If you are using Rails engines to break up a single app into modular pieces, migrations (as they are currently implemented in Rails 3.2.13) become clumsy.
There are three options for migrations within an engine (spoiler: #3 is the best):
1) You can use the
your_engine_name:install:migrations rake task, which copies the migrations out of the engine and into the wrapping Rails app where they can be run normally. This works fine if your migrations in your engine never change, but if you’re actively developing your engine you need to run this rake task each time you add a migration.
2) You can put all your migrations in your wrapping Rails app. This works if you’re using your engines as a way to break up your app, but it doesn’t feel right. If your models, views, and controllers all live within the engine (and depend on migrations), shouldn’t your migrations live within the engine as well? If your migrations live in the wrapper Rails app, you actually create a weird upward dependency where the engine is actually dependent on the wrapper app. This is bad.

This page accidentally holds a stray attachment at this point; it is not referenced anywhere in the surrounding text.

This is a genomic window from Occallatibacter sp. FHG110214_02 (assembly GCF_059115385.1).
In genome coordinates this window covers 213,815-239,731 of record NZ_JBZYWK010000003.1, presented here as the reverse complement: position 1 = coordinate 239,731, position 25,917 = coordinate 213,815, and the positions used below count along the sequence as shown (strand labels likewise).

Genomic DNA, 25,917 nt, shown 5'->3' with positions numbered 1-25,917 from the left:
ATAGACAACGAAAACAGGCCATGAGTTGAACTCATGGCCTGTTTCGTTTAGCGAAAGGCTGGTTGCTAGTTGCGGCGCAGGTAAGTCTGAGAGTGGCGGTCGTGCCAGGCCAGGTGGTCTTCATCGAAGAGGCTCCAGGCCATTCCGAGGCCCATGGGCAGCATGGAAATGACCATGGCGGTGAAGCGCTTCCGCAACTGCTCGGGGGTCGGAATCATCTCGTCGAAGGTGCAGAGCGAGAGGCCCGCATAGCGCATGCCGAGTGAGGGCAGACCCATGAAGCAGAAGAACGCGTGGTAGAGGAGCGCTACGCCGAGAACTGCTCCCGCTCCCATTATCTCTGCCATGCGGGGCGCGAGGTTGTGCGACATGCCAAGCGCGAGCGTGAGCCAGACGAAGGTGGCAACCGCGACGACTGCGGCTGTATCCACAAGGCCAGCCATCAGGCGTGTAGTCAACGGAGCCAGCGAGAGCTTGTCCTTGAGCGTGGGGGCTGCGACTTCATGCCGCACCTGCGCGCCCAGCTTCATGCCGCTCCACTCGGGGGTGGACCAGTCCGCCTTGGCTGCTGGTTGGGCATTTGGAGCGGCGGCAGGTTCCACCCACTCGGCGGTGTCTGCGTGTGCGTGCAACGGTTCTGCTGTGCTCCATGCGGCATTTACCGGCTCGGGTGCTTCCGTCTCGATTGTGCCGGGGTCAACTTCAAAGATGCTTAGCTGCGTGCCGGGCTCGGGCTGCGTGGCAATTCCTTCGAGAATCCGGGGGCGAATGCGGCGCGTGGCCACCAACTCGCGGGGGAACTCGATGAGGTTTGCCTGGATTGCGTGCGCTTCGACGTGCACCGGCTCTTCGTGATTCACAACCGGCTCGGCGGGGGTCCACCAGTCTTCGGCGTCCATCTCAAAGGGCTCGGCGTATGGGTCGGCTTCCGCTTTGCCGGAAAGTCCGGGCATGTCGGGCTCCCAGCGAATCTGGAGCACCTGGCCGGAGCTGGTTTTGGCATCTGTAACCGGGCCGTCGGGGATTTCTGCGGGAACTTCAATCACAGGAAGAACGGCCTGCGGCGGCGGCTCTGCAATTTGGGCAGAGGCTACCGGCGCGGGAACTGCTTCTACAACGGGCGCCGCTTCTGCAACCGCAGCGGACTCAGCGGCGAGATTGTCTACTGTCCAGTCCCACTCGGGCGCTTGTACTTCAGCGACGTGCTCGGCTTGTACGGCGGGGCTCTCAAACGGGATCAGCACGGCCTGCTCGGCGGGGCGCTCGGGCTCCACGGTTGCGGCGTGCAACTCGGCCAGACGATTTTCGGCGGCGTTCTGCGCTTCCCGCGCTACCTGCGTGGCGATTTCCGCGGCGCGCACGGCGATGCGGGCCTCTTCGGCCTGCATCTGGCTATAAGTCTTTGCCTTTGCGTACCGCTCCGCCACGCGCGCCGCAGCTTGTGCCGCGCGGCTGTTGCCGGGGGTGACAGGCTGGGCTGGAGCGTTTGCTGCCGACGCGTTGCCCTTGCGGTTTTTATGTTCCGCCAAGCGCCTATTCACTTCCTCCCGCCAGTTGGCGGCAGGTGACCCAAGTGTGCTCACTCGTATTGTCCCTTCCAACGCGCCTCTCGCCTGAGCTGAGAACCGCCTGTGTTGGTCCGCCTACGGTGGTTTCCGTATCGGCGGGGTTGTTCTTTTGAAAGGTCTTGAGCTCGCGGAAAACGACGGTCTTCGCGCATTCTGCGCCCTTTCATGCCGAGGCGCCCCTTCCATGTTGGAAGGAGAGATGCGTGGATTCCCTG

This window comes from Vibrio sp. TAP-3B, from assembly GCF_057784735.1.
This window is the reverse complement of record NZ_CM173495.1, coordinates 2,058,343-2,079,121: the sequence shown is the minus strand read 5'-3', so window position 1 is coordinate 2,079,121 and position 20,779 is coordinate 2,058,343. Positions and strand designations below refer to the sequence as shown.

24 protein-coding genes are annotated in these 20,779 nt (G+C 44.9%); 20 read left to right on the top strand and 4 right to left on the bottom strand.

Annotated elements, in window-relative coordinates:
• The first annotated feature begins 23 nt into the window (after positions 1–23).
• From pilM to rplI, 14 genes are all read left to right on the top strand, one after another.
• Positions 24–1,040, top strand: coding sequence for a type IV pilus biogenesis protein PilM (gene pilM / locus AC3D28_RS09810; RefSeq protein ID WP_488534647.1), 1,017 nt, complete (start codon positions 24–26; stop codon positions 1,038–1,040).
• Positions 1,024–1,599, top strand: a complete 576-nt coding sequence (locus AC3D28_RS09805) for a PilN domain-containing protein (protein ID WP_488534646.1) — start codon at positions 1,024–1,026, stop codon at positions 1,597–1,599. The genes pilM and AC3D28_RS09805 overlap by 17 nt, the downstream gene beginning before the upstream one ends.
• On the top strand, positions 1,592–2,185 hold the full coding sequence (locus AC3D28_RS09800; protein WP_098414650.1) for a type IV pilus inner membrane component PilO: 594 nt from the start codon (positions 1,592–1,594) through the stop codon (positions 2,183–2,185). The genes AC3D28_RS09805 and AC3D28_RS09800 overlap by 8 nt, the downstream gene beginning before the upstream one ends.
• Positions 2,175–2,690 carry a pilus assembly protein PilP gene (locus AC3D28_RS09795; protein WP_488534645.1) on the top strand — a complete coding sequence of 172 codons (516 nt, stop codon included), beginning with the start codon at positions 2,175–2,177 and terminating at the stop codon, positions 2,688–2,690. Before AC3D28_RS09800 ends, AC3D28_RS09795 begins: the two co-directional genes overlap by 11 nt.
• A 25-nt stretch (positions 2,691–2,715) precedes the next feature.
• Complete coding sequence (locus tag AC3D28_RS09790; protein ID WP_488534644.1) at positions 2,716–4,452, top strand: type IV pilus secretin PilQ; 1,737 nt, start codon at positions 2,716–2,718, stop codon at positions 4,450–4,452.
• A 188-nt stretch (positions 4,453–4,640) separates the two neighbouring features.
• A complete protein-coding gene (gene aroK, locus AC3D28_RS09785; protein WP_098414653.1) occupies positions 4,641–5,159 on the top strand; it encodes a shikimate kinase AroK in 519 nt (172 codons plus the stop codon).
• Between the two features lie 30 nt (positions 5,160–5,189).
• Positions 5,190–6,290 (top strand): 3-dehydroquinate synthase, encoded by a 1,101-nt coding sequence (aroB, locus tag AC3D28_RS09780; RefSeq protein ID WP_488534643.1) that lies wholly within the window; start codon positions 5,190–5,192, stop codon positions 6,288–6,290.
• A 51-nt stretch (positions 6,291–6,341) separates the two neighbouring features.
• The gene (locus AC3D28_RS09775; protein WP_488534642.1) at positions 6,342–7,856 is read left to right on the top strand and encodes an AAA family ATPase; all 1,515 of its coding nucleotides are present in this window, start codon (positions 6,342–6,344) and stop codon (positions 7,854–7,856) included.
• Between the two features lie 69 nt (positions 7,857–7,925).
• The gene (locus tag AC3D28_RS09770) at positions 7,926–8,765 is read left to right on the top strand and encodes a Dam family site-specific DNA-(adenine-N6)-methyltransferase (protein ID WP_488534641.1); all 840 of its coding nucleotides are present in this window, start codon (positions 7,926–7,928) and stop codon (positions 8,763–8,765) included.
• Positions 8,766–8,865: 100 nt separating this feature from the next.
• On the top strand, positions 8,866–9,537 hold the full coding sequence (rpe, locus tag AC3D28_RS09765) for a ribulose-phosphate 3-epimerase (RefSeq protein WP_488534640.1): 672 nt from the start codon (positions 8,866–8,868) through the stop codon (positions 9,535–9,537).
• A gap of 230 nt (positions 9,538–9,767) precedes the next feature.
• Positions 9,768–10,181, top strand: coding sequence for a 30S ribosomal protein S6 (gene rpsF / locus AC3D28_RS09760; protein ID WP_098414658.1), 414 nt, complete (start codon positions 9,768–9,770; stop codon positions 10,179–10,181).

3) You can monkey patch Rails so all of your engine’s migrations automatically get run in the wrapper Rails app. Everything just works, and migrations live where they should: in the engine. If you’re breaking up your large Rails app into engines, this is the way to go. Here’s how you do it….
Within your Rails engine, there should be a file called
engine.rb here’s an example of it for an engine I called
module EngineWithMigrations class Engine < ::Rails::Engine isolate_namespace EngineWithMigrations end end
All you need to do is tell Rails to add your engine’s migration directory to its list of places it looks for migrations. Like so:
module EngineWithMigrations class Engine < ::Rails::Engine isolate_namespace EngineWithMigrations initializer :append_migrations do |app| unless app.root.to_s.match root.to_s app.config.paths["db/migrate"] += config.paths["db/migrate"].expanded end end end end
app.config is the config of your wrapper Rails app,
config is the config of your engine. The above line adds the engine's migration directory to the wrapper Rails app's migration directory list. The
unless wrapping it is to keep your migrations from running twice in your testing dummy app (which already runs migrations fine). Now when you run
rake db:migrate from your wrapper app, your engine's migrations just work!